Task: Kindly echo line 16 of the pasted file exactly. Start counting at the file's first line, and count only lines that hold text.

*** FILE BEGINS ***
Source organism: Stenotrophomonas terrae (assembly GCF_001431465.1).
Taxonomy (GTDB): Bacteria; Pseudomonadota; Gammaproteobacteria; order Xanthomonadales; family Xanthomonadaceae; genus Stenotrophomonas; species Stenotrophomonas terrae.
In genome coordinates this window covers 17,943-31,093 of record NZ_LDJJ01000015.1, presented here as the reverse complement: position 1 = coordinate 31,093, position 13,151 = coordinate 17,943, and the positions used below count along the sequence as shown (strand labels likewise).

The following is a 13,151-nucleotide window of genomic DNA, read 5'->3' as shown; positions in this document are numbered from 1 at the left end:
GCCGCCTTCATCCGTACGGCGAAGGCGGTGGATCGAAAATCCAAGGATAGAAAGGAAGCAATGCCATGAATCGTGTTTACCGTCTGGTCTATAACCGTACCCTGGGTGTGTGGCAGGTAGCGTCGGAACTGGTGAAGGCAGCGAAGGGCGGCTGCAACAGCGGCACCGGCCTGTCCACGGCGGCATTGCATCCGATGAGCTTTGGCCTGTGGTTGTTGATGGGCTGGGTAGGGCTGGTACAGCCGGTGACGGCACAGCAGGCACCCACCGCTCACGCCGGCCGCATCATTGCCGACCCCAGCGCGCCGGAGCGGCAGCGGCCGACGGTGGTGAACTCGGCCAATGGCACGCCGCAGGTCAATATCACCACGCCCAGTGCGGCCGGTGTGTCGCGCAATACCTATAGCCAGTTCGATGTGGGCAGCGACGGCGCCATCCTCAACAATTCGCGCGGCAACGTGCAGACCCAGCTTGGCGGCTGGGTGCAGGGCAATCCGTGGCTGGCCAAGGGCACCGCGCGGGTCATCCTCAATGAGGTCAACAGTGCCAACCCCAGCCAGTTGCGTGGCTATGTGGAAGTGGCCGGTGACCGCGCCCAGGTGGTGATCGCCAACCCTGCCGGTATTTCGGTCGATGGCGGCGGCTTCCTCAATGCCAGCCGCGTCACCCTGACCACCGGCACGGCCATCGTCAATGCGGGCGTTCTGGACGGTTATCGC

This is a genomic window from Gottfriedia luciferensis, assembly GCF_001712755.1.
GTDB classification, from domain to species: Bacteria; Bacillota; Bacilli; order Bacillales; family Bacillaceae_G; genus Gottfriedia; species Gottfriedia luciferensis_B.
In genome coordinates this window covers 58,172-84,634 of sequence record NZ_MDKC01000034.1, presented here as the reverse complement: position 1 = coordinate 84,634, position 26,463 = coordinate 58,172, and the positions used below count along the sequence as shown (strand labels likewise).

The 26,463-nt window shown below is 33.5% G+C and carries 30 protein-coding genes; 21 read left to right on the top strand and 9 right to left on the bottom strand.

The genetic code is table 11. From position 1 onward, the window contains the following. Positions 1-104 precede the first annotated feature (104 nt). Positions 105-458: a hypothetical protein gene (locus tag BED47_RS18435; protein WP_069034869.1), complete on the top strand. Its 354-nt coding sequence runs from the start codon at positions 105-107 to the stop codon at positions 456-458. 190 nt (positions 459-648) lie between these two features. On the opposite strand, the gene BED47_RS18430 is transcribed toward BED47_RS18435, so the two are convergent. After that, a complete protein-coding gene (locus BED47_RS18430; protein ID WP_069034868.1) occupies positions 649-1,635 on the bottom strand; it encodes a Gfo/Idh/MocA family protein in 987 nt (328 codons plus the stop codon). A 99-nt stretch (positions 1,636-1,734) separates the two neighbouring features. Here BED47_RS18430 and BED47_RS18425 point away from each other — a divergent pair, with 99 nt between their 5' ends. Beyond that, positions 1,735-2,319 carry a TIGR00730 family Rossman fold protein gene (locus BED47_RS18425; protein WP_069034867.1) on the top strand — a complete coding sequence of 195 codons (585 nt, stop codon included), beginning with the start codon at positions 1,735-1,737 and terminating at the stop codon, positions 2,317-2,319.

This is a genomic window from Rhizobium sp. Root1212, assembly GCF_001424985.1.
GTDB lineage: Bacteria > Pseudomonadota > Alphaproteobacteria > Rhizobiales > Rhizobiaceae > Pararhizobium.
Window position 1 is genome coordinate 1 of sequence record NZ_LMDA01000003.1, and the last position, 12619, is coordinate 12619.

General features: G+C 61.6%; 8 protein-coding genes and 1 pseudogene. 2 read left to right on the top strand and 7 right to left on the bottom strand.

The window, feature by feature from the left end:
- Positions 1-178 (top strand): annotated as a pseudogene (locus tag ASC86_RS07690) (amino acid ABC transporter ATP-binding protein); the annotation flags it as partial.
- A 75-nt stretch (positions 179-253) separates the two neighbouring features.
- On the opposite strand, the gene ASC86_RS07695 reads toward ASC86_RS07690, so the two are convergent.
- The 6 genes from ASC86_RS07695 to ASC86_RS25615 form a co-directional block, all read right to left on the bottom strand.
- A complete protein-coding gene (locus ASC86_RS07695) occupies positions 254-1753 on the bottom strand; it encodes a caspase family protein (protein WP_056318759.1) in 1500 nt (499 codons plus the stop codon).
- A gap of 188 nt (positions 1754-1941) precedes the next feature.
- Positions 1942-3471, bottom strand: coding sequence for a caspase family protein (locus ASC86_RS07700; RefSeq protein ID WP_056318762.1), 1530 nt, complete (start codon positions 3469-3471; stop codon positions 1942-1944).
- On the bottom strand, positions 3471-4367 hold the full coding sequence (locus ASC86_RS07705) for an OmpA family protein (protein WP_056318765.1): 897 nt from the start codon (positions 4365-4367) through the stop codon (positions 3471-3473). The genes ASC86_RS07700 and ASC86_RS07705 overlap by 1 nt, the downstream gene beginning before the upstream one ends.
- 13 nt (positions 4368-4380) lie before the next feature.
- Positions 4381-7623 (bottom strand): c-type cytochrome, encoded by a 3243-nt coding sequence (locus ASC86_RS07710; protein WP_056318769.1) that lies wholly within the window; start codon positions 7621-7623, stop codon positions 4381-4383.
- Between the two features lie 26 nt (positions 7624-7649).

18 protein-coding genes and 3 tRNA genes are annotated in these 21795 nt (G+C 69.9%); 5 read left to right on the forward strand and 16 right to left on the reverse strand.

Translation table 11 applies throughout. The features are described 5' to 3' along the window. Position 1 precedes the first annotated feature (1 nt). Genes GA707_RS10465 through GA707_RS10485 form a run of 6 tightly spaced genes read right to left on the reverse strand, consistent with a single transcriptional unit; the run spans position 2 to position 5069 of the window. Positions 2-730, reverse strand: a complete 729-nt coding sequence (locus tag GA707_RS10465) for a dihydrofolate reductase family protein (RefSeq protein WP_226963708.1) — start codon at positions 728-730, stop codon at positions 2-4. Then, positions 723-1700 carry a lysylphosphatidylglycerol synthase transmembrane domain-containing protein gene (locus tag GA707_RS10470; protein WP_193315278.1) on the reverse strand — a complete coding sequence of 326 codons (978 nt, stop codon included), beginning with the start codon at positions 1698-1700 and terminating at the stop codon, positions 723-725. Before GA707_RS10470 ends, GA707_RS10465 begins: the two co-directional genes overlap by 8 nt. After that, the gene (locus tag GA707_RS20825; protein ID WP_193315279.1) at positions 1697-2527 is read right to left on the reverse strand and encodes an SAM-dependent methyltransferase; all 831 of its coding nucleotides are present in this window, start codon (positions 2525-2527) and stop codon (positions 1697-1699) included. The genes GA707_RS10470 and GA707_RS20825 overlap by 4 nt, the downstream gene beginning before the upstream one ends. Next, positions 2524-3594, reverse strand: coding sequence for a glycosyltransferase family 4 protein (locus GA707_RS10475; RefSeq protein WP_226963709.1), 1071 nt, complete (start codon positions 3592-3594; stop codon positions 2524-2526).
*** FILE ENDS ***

- Positions 1-178 (top strand): annotated as a pseudogene (locus tag ASC86_RS07690) (amino acid ABC transporter ATP-binding protein); the annotation flags it as partial.